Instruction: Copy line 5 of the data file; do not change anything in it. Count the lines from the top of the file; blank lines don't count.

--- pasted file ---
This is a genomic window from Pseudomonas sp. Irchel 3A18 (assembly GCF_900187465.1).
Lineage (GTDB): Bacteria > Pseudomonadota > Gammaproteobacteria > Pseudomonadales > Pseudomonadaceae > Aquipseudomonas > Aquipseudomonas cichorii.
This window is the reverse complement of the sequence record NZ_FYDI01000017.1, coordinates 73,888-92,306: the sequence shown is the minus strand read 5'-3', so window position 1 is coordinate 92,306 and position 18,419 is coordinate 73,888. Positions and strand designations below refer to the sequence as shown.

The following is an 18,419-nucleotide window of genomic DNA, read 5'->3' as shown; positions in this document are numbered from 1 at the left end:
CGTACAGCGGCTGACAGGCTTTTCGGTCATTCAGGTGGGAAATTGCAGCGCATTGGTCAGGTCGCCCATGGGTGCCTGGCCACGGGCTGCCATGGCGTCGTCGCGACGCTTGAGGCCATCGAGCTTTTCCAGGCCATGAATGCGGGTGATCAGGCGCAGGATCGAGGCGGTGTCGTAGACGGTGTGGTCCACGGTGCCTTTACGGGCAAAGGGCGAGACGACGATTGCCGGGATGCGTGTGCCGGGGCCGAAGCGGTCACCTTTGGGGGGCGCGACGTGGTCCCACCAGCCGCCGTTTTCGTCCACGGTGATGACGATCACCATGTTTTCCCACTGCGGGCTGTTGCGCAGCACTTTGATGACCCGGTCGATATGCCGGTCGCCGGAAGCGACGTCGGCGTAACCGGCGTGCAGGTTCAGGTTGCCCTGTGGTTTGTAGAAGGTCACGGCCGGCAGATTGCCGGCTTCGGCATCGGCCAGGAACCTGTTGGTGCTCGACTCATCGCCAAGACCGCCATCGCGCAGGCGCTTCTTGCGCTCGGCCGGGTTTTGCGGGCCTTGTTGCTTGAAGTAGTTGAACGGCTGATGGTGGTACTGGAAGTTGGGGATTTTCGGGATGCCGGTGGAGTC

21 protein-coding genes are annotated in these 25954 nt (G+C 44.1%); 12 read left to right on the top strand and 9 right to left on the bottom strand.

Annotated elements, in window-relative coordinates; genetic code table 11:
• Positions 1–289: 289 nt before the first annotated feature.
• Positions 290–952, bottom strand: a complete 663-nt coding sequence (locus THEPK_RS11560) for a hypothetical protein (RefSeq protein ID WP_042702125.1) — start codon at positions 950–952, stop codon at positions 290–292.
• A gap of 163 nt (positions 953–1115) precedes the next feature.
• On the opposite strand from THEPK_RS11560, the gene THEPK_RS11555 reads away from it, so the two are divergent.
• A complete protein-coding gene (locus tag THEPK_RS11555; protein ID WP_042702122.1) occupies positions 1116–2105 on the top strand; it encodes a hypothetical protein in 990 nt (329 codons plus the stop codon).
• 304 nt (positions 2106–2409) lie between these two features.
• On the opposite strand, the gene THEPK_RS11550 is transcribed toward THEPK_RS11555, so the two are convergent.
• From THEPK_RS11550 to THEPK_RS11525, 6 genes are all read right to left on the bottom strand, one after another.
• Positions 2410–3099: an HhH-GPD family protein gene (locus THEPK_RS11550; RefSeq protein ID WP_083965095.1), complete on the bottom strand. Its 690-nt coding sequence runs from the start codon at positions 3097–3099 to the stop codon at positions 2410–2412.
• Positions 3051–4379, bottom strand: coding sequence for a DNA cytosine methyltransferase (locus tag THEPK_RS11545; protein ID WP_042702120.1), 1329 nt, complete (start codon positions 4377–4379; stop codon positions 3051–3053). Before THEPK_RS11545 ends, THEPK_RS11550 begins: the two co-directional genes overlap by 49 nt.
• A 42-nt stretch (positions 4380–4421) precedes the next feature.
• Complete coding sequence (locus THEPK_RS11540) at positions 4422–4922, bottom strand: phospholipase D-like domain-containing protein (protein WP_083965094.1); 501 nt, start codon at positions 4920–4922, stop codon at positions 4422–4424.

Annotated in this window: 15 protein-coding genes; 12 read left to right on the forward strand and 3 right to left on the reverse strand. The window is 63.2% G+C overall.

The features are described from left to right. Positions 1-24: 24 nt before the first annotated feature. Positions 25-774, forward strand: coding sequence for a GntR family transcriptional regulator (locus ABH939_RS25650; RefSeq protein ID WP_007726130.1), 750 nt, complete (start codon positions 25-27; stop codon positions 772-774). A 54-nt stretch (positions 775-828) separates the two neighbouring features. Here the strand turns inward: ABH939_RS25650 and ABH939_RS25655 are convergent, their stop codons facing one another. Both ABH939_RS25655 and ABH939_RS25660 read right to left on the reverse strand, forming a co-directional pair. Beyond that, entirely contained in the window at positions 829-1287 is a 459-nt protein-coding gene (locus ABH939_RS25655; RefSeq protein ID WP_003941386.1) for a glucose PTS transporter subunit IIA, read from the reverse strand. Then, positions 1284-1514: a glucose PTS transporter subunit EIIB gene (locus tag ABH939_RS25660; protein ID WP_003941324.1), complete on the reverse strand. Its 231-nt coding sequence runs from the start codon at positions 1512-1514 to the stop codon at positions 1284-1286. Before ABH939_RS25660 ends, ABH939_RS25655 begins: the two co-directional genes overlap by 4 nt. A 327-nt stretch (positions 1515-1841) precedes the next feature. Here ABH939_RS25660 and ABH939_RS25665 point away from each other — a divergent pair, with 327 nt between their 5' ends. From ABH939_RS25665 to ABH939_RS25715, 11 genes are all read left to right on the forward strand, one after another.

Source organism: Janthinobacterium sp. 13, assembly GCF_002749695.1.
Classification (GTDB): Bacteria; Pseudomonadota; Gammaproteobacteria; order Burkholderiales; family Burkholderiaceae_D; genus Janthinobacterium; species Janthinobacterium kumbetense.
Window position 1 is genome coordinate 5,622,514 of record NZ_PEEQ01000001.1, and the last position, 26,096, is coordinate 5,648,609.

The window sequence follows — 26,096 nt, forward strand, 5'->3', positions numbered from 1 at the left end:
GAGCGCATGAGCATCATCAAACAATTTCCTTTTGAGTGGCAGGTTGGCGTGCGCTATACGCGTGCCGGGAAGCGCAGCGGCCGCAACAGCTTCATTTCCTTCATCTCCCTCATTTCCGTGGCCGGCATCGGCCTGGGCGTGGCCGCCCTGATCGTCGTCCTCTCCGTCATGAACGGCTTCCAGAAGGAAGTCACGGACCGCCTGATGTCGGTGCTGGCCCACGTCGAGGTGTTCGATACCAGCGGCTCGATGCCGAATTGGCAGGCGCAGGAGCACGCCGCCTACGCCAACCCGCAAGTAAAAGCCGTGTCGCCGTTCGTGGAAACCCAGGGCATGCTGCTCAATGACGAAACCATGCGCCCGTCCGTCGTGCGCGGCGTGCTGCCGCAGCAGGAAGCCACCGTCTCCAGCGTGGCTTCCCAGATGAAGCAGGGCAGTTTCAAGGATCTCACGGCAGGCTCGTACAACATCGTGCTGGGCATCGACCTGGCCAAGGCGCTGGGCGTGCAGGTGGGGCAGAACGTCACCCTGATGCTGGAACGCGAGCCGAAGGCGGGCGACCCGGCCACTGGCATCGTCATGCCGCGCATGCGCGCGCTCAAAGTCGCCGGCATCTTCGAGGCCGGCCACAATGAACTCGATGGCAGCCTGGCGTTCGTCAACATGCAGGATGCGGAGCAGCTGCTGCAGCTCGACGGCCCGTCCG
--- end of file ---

CGTACAGCGGCTGACAGGCTTTTCGGTCATTCAGGTGGGAAATTGCAGCGCATTGGTCAGGTCGCCCATGGGTGCCTGGCCACGGGCTGCCATGGCGTCGTCGCGACGCTTGAGGCCATCGAGCTTTTCCAGGCCATGAATGCGGGTGATCAGGCGCAGGATCGAGGCGGTGTCGTAGACGGTGTGGTCCACGGTGCCTTTACGGGCAAAGGGCGAGACGACGATTGCCGGGATGCGTGTGCCGGGGCCGAAGCGGTCACCTTTGGGGGGCGCGACGTGGTCCCACCAGCCGCCGTTTTCGTCCACGGTGATGACGATCACCATGTTTTCCCACTGCGGGCTGTTGCGCAGCACTTTGATGACCCGGTCGATATGCCGGTCGCCGGAAGCGACGTCGGCGTAACCGGCGTGCAGGTTCAGGTTGCCCTGTGGTTTGTAGAAGGTCACGGCCGGCAGATTGCCGGCTTCGGCATCGGCCAGGAACCTGTTGGTGCTCGACTCATCGCCAAGACCGCCATCGCGCAGGCGCTTCTTGCGCTCGGCCGGGTTTTGCGGGCCTTGTTGCTTGAAGTAGTTGAACGGCTGATGGTGGTACTGGAAGTTGGGGATTTTCGGGATGCCGGTGGAGTC